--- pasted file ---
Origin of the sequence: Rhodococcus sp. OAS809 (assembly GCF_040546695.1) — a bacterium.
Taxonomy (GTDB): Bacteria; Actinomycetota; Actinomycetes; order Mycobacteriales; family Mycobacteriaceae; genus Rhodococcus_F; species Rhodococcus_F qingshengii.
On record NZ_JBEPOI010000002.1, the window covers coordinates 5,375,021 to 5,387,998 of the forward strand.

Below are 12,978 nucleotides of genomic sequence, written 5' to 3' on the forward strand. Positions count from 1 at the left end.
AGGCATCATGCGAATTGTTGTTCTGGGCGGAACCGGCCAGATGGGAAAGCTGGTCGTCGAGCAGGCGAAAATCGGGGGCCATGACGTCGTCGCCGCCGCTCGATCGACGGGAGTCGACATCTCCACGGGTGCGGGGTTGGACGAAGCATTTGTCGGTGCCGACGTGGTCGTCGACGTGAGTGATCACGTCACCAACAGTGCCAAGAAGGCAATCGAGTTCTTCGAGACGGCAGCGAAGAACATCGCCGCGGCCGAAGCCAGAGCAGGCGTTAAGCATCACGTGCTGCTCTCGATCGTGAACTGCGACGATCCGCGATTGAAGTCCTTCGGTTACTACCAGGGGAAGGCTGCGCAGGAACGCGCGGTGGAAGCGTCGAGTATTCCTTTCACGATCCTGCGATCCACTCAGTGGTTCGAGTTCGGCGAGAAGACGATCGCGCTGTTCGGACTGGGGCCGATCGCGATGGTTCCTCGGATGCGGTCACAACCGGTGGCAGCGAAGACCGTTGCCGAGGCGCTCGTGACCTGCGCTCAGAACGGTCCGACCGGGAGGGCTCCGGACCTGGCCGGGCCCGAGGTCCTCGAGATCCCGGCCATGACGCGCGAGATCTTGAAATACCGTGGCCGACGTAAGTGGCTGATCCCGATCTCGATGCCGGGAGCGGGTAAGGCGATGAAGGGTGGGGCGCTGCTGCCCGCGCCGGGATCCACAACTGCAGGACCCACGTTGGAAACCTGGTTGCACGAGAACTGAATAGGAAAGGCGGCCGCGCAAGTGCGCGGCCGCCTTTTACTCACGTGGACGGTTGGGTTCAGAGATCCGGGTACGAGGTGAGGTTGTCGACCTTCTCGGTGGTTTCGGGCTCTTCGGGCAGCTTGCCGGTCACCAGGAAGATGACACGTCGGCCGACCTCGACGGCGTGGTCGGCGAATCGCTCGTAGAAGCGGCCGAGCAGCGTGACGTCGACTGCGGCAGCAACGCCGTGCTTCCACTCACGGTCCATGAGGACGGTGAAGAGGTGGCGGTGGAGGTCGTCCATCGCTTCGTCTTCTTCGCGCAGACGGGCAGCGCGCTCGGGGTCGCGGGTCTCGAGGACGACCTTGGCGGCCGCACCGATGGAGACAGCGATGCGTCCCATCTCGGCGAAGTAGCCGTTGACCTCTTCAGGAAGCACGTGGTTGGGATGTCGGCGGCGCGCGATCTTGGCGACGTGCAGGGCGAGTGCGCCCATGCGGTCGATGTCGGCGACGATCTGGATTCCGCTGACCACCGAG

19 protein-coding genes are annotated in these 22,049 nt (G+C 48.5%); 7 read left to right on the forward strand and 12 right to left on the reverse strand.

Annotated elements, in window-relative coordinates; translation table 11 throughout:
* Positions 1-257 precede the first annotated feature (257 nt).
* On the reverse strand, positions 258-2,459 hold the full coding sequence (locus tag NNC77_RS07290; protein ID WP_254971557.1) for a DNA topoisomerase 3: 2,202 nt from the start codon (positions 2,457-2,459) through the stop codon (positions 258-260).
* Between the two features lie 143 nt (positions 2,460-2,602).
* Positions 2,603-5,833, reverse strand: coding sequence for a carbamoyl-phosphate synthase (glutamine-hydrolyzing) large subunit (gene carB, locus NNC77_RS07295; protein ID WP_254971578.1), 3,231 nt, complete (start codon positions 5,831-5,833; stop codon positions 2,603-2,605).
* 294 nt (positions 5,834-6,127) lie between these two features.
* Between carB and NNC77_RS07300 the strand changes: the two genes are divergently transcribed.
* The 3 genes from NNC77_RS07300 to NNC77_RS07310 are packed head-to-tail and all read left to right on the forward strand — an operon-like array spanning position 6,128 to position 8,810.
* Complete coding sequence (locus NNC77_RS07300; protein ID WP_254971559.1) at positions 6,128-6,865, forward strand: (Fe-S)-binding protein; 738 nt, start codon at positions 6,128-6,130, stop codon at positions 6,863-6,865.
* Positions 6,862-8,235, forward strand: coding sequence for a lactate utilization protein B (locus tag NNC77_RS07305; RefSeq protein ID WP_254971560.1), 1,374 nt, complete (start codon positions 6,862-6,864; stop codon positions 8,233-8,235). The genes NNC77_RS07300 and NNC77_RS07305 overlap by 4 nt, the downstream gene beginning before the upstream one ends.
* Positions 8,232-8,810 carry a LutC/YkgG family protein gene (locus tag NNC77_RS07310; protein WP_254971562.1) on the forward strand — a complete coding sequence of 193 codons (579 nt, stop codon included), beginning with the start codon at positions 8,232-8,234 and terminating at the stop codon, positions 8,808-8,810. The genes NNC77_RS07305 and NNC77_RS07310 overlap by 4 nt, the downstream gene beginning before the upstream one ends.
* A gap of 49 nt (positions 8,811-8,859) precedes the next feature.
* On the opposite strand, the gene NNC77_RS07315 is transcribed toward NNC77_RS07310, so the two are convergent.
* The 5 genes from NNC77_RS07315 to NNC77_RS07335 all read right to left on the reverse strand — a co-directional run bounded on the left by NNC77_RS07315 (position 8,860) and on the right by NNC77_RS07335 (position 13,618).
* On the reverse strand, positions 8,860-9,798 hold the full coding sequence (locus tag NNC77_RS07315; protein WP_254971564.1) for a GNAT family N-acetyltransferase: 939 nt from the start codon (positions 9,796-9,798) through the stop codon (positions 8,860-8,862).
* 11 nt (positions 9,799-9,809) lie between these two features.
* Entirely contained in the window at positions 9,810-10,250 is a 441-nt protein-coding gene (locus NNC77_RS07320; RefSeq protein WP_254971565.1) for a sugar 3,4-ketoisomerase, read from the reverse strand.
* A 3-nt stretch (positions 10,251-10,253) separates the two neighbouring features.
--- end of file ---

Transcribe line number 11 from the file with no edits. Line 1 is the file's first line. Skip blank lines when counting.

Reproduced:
* Positions 2,603-5,833, reverse strand: coding sequence for a carbamoyl-phosphate synthase (glutamine-hydrolyzing) large subunit (gene carB, locus NNC77_RS07295; protein ID WP_254971578.1), 3,231 nt, complete (start codon positions 5,831-5,833; stop codon positions 2,603-2,605).